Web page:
The difference between a successful person and others is not a lack of strength, not a lack of knowledge, but rather a lack of will. ~Vince Lombardi
Jim Collins, Good To Great states: “Sustained great results depend upon building a culture full of self-disciplined people who take disciplined action, fanatically consistent with... the Hedgehog Concept. (This hedgehog concept reminds me of Deming’s “constancy of purpose” principle. The great companies discriminate between a) what they can do best and what they cannot, b) what is profitable for them and what is not, and c) what they are passionate about and what they are not.) Collins further states, "A culture of discipline is not just about action. It is about getting disciplined people...who engage in disciplined thought and...who then take disciplined action."
In a culture of discipline, people do not have “jobs;” they have responsibilities. Disciplined people who engage in disciplined thought and who take disciplined action is the cornerstone of a culture that creates greatness. This culture of discipline requires duality – 1. It requires people to adhere to a consistent system & framework of responsibilities and 2. It gives freedom and responsibility within that system. Similar to Toyota that has standards which allows team members to be creative, improve and increase their responsibilities.
So, what do we mean by "disciplined people." Here are a few different perspectives:
In our organizations, team members arrive at varying levels of discipline. In our role as lean leaders, we have to complete the job of building discipline, in both thought and action, through our guidance and with our systems. This requires that we devote attention to modeling discipline, setting clear expectations, reviewing performance, assigning developmental jobs, rewarding disciplined behavior and recognizing contributions to a whole culture of discipline. As leaders, we must also step up to the responsibility to weed out those who are either unable or unwilling to rise to the desired level. You can’t have a culture of discipline if you don’t have the right quality of people in the organization with which to build such a culture. Perhaps our most important role of all is capturing the wholehearted commitment of the person by helping them realize that their passions align with the mission of the organization. When applied to all of our people, we move the entire organization toward great.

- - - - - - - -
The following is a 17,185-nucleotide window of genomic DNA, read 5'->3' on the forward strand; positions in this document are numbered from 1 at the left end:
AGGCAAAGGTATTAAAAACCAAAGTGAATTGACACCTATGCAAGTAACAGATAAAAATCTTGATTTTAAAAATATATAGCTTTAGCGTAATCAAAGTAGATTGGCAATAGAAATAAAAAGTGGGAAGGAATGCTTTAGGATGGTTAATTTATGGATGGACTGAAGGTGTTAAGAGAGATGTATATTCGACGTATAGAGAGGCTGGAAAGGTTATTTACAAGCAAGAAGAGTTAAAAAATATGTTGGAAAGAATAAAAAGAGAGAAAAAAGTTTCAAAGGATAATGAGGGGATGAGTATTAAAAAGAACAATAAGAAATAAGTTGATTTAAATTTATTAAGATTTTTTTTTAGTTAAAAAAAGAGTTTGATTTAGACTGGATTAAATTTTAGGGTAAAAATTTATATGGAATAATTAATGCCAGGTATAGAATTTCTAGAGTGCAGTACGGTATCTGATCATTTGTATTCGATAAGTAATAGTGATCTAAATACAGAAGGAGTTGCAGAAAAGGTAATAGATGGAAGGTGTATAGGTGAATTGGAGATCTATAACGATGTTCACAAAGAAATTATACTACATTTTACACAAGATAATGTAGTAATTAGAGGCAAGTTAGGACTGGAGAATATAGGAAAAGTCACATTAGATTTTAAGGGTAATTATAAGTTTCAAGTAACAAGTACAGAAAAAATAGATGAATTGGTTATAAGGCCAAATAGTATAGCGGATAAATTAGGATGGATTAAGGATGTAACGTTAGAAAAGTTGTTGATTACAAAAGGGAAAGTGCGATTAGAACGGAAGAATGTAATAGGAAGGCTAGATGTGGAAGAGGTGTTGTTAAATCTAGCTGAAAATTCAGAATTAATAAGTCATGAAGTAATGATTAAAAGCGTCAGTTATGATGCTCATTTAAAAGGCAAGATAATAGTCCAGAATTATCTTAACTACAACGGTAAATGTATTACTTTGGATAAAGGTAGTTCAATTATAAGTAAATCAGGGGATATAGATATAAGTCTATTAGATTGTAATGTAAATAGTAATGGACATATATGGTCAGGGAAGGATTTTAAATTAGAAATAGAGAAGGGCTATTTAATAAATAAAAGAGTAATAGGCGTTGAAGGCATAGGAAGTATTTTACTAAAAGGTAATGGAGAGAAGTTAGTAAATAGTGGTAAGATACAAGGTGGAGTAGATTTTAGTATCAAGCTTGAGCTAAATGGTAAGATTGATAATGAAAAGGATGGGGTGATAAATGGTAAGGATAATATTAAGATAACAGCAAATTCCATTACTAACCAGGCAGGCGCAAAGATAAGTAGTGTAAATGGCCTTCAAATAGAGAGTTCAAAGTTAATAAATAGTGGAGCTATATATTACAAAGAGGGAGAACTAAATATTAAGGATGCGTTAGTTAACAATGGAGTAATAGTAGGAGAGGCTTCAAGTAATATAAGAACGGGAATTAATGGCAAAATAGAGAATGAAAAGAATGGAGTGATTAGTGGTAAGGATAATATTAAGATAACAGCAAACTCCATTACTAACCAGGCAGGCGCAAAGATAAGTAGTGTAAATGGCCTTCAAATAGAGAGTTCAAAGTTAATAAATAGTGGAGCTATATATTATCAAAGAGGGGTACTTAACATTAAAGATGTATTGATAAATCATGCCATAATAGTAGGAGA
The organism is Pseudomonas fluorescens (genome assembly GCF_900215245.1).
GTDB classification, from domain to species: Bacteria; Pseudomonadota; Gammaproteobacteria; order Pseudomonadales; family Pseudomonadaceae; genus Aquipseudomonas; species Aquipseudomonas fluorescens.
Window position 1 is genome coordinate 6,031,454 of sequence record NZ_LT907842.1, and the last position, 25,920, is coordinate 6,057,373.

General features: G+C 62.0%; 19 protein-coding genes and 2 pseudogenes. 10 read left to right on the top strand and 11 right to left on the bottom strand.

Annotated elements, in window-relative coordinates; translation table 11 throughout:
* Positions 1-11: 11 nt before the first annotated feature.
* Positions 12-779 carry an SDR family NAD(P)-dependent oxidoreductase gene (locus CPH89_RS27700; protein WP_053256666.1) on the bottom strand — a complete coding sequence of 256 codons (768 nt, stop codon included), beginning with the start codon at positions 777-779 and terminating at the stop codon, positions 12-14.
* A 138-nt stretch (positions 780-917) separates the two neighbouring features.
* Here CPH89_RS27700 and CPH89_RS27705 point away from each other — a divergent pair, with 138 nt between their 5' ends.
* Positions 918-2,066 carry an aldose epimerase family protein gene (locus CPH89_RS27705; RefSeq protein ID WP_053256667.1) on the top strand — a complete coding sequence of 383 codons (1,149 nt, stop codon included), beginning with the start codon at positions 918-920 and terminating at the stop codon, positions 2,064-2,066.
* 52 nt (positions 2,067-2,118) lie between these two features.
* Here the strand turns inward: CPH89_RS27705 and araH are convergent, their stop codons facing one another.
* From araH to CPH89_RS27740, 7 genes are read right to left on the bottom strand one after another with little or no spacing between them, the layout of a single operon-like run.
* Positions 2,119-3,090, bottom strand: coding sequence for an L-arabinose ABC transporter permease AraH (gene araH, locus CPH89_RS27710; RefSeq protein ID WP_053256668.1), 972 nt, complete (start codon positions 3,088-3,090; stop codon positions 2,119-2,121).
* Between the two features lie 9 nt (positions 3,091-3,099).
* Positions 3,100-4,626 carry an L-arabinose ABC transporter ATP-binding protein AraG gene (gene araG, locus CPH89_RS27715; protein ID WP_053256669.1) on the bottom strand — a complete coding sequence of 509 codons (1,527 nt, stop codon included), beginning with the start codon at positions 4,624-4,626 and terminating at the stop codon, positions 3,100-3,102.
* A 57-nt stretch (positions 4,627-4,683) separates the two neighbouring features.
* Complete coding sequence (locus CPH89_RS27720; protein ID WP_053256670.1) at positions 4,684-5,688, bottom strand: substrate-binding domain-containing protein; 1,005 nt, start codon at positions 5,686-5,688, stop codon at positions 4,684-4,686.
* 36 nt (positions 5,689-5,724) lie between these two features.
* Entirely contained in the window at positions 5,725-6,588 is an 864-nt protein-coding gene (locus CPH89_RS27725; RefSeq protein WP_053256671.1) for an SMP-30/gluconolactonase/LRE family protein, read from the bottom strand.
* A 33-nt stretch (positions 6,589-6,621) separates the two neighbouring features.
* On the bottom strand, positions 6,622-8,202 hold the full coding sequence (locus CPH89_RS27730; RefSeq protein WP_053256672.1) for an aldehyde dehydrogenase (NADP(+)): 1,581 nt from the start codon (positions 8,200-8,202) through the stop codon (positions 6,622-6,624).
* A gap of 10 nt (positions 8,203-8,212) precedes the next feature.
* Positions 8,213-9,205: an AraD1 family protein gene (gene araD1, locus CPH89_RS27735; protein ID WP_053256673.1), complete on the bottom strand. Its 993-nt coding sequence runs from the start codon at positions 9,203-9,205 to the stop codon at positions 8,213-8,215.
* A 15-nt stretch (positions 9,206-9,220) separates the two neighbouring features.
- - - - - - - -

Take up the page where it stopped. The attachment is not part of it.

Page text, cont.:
Do you have the self-discipline to be great? If not, take steps to improve your self-discipline. Look to areas where you are passionate enough to make improvements. Set small goals for yourself that require discipline and achieve those goals. Challenge yourself to be a good example for others to follow. Don’t let a lack of will stand between you and greatness. A few thoughts on how to develop the discipline to be great
1. Recognize that planning is priceless, but plans are useless.
2. Disciplined action without disciplined people is impossible to sustain, and disciplined action without disciplined thought is a recipe for disaster.
3. Allow team members freedom and responsibility within the framework of a highly developed system.
a. The transition begins not by trying to discipline the wrong people into the right behaviors, but by getting self disciplined people on the bus in the first place.
b. The right people then need disciplined thought to confront the brutal facts while retaining resolute faith that you will create a path to greatness.
c. Disciplined action is then required to realize the improvement.
4. The purpose of bureaucracy is to compensate for incompetence and lack of discipline – a problem that largely goes away if you have the right people in the first place.
a. Avoid bureaucracy and hierarchy and instead create a culture of discipline.
Disciplined people – Disciplined thought – Discipline Action – A Foundation for Lean
-- Hank, Lean Team Leader, Auburn Technical Assistance Center